Hungarian Photographers 1914-2003
10 June to 29 August 2005
10 June to 29 August 2005
‘Kindred Spirits’ is the title the Hungarian writer and curator, Péter Nádas, has given to an exhibition of Hungarian photographs from 1914 to 2003. On display are works by such famous photographers as László Moholy-Nagy, André Kértesz, Brassaï, Lucien Hervé, Robert Capa, Eva Besnyö and Martin Munkacsi as well as by many other photographers hitherto unknown in the West.
Péter Nádas, whose own career began as a photographer, offers a subjective view of the history of 20th century Hungarian photography. He forges links between his own works and photos produced by those who left Hungary at an early stage – and subsequently became famous in countries like Germany, France and the USA – as well as photos by those who remained in the country.
Nádas detects some surprising common features in their choice of themes and motifs, which may well have something to do with Hungarian photographers’ special interest in history. The experience of the First World War in particular enhanced their visual perception and focused their interest on situations encountered by people in a threatening environment. Hence the photos taken by the young André Kertész during the First World War appear to harbour elements of the surrealist motifs that characterised his later work in Paris. At the same time they anticipate the photos shot by Robert Capa during World War II.
This interest in the living conditions of the poor and those deprived of their rights has since been a recurrent theme in the work of Hungarian photographers. Female photographers, such as Kata Kálmán, Klára Langer and Ata Kando, stand out in particular for their sensitive reportages and portraits from the 1930s to the 1950s.
Hopes of change were nurtured during the time of the Hungarian Soviet Republic. After its collapse in 1919 many revolutionaries and avant-garde artists left the country for Paris, Berlin and Vienna. In 1923, Walter Gropius invited László Moholy-Nagy to the Bauhaus in Weimar and he became perhaps the most successful Hungarian artist in Germany. His outstanding book Painting, Photography, Film was published in 1925 in the Bauhaus series. Moholy-Nagy had a crucial impact on the New Vision, developing the photogram and trying out daring photographic focusing, all of which provided a source of inspiration for Hungarian students at the Bauhaus, such as Judit Kárász. The synthesis of art and life advocated by the Bauhaus also attracted a young Budapest photographer by the name of Eva Besnyö to Berlin in 1930. She was bent on escaping the restrictive political atmosphere in Hungary under the Horthy regime. The same was true one year later of Endre Ernö Friedmann (better known under his assumed name of Robert Capa). They both had contacts with left-wing circles in Berlin. In photographic terms Besnyö sought the poetry to be found in everyday life and activities, while Capa devoted himself to political issues. After 1933 and the Nazis’ assumption of power, the Hungarian photographers resident in Berlin were forced to flee Germany.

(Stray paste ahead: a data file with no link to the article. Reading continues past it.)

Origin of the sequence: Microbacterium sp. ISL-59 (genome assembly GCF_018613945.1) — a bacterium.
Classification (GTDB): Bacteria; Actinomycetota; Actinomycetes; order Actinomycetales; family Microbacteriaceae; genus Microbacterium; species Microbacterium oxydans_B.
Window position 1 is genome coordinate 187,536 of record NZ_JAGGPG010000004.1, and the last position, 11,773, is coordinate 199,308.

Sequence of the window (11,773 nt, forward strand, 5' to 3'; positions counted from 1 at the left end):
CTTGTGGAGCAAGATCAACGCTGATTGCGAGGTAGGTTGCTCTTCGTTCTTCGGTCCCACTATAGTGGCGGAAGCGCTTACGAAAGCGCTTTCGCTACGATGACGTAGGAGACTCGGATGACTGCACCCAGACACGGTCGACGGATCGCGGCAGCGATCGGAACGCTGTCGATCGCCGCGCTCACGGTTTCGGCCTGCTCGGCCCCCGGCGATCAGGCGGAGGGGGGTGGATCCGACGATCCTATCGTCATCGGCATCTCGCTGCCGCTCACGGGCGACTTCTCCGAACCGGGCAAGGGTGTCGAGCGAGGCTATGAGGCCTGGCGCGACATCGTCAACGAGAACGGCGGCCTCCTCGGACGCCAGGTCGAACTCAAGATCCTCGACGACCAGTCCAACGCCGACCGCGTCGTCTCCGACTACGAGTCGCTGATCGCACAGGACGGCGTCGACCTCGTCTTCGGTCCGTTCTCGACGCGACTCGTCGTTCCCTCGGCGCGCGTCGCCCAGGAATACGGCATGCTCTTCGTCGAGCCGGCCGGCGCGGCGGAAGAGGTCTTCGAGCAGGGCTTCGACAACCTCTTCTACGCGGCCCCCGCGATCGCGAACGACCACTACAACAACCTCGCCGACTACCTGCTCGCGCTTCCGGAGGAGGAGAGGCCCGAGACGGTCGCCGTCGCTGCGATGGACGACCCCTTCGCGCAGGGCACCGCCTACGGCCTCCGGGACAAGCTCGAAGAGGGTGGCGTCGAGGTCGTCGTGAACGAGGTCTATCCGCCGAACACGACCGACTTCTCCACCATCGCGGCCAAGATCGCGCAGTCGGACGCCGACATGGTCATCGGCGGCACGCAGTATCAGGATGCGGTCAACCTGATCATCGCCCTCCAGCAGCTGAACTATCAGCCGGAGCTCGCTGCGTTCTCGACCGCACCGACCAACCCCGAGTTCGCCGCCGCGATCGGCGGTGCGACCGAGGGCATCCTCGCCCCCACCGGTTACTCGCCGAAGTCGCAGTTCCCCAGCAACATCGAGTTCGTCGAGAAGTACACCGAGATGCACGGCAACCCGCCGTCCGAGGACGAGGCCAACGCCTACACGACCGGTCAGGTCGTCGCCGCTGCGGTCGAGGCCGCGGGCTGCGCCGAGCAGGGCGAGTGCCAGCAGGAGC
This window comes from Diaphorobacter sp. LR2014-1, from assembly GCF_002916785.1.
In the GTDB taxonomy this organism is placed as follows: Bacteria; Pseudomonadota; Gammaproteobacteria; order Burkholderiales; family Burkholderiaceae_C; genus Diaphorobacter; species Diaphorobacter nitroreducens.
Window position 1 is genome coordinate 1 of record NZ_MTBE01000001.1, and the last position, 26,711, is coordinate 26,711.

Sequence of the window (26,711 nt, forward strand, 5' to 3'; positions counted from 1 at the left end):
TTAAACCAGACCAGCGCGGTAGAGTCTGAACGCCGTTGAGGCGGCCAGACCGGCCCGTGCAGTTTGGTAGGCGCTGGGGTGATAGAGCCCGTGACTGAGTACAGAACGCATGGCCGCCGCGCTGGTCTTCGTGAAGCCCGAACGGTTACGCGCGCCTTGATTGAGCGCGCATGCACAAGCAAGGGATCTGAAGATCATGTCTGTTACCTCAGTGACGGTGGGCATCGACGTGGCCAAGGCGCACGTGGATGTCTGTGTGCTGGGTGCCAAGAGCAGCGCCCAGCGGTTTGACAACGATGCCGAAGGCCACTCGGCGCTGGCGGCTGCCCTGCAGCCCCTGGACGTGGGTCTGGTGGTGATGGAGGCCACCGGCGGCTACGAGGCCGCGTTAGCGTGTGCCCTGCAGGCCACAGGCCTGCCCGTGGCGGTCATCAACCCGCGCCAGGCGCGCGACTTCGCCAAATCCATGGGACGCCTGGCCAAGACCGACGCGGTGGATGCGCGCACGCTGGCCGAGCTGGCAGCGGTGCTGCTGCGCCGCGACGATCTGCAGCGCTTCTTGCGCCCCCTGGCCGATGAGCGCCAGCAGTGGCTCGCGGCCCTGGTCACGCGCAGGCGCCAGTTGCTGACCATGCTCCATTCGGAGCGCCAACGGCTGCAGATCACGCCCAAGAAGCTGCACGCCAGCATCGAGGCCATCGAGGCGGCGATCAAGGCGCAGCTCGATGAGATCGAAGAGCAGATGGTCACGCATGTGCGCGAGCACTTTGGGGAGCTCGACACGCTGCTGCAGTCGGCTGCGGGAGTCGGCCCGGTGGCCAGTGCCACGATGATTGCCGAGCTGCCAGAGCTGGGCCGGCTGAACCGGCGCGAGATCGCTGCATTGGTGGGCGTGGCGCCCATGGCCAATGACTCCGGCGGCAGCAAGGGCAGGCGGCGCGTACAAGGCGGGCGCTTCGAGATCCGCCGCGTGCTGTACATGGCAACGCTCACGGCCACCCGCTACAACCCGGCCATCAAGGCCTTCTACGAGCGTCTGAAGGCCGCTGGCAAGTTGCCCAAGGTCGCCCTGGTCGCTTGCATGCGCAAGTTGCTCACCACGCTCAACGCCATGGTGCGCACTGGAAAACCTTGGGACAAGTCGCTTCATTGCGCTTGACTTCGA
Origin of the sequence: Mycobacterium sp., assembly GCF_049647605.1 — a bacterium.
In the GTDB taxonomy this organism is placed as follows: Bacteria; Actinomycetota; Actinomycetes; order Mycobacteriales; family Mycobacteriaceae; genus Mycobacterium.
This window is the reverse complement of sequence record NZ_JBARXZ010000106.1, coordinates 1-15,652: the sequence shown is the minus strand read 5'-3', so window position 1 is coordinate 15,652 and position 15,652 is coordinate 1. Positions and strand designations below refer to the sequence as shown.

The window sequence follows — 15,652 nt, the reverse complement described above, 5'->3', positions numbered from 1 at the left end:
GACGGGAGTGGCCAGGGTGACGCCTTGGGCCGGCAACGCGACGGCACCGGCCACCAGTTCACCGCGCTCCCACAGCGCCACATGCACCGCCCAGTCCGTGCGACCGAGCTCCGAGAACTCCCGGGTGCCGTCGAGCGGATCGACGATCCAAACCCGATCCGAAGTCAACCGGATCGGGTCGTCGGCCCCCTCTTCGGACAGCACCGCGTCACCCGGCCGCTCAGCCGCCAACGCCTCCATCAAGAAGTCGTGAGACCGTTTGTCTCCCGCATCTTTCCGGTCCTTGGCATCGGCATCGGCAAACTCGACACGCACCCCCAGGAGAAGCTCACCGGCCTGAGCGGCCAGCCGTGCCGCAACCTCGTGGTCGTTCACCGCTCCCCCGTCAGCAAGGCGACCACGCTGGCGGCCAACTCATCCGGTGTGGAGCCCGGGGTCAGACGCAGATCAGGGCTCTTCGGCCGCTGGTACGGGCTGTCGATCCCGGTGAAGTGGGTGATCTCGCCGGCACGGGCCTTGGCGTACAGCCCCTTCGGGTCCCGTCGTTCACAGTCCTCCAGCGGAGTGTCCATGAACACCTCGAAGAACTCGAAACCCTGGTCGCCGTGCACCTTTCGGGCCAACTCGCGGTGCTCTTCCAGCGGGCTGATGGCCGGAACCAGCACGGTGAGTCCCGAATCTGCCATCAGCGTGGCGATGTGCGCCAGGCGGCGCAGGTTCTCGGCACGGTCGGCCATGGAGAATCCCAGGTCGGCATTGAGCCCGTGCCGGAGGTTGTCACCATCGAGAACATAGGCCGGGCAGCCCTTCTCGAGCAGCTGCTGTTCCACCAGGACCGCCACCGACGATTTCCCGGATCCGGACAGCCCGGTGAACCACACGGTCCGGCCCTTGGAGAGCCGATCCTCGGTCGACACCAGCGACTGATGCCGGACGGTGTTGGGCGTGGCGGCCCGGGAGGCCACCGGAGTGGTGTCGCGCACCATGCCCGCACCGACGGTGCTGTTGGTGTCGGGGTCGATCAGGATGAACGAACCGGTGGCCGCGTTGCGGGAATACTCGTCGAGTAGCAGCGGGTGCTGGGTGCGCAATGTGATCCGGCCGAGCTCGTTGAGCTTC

Nádas develops a fascinating dialogue between his photographic oeuvre and the works of the other 29 Hungarian photographers. His philosophy of ‘distinguishing between black and black’ can be interpreted in a variety of ways: as a search for the difference between illusion and reality and as a search for clarity about himself and the world.
Angelo, Rudolf Balogh, Nándor Bárány, Eva Besnyö, Brassaï, Robert Capa, Ferenc Czík, Jenö Dulovits, Károly Escher, Ferenc Haár, Lucien Hervé, Kata Kálmán, Ata Kando, Judit Kárász, André Kertész, Imre Kinszki, Klára Langer, Lajos Lengyel, László Moholy-Nagy, Martin Munkacsi, Péter Nádas, Zoltán Nagy, József Pécsi, Márta Rédner, Miklós Rédner, Marian Reismann, Zsuzsa Sándor, Kata Sugár, Ernö Vadas, István Vecsényi, Iván Vydareny